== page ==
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May 1997, Vol. 120, No. 5
Donald Fisk and Darlene Forte
For more than two decades, the Bureau of Labor Statistics collected, analyzed, and published data on labor productivity in the Federal Government. The statistics that emanated from the Federal Productivity Measurement Program now cover 27 years (1967-94). As a result of recent budgetary constraints, BLS data collection has been trimmed, and several projects and programs, including the Federal Productivity Measurement Program, have been terminated. This article presents some of the statistics produced by the program during its operation. We begin with a brief summary of the history and conceptual underpinnings of the program.
Institutional background. The Federal Productivity Measurement Program evolved from several congressional concerns in the early 1970s, a period when there was great interest in the rate of inflation and the status of productivity in the United States in relation to the other industrialized countries of the world. While the discussion centered on private sector productivity, some members of Congress were interested in the productivity of the Federal Government, which was expanding very rapidly at that time.1 In response to these concerns and to a specific congressional request, the Office of Management and Budget (OMB), the Civil Service Commission (now the Office of Personnel Management), and the General Accounting Office established a joint working group to examine the issue. One assignment of this group was to determine how to measure Federal productivity, which resulted in the inclusion of the Bureau of Labor Statistics in the investigation. Following congressional testimony and a number of reports, a formal productivity improvement program was established by the OMB in July 1973. Under OMB guidance, the Bureau was assigned the responsibility of collecting data and constructing the associated productivity indexes. Measurement was only one part of the larger program, which also addressed employee training, management improvement, capital investment, and employee pay and incentives.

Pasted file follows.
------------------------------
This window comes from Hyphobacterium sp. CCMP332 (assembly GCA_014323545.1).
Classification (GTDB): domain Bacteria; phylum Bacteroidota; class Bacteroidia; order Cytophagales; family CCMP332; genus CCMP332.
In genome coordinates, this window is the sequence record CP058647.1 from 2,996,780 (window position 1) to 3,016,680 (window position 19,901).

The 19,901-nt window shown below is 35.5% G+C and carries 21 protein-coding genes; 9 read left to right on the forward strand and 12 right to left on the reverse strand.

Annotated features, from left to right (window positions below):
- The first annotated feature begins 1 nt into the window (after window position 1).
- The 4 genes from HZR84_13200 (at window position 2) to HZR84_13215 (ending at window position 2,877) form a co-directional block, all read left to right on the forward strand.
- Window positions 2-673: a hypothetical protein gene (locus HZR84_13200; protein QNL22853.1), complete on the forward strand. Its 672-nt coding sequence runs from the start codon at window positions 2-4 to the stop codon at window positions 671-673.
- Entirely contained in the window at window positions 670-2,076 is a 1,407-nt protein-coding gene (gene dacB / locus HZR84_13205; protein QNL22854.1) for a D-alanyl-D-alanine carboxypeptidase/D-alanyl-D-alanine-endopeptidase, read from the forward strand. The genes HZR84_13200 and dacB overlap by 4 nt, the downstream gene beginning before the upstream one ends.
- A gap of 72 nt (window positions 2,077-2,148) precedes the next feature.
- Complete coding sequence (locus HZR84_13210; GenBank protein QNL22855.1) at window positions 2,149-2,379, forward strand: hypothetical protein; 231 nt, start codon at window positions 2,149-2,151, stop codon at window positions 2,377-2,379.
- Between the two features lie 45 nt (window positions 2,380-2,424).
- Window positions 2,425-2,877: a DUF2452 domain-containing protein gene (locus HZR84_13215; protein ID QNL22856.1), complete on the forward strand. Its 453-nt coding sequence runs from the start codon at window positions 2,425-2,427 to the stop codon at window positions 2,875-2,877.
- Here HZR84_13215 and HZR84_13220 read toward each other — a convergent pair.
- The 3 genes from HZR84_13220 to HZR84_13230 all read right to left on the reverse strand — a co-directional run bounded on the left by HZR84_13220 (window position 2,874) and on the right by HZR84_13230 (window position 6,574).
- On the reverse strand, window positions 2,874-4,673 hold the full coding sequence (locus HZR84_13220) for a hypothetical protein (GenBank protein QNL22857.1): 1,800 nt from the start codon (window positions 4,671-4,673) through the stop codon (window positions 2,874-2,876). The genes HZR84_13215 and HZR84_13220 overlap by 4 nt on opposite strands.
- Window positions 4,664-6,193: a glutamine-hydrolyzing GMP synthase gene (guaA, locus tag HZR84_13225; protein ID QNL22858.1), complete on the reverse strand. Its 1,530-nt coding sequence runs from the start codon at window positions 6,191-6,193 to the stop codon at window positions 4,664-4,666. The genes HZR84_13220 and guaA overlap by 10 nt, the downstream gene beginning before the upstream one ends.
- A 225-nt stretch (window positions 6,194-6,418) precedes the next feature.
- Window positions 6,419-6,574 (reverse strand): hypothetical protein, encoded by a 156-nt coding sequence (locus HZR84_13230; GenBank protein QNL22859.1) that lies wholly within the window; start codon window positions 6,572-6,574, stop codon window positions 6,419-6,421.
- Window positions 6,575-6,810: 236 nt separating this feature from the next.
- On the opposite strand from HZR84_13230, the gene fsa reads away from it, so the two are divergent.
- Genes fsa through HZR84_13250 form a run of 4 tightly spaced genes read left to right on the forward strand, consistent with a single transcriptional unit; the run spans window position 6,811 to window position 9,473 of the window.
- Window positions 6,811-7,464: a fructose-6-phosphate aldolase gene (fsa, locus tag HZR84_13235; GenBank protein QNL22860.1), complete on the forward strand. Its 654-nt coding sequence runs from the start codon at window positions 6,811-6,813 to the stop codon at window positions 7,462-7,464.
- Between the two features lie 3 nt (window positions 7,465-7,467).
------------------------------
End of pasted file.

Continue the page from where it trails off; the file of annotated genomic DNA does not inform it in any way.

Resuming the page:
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1Measuring and Enhancing Productivity in the Federal Sector (U.S. Congress, Joint Economic Committee, 1972); and Federal Productivity, Hearings before the Subcommittee on Priorities and Economy in Government, Dec. 17 and 18, 1973 (U.S. Congress, Joint Economic Committee, 1974).
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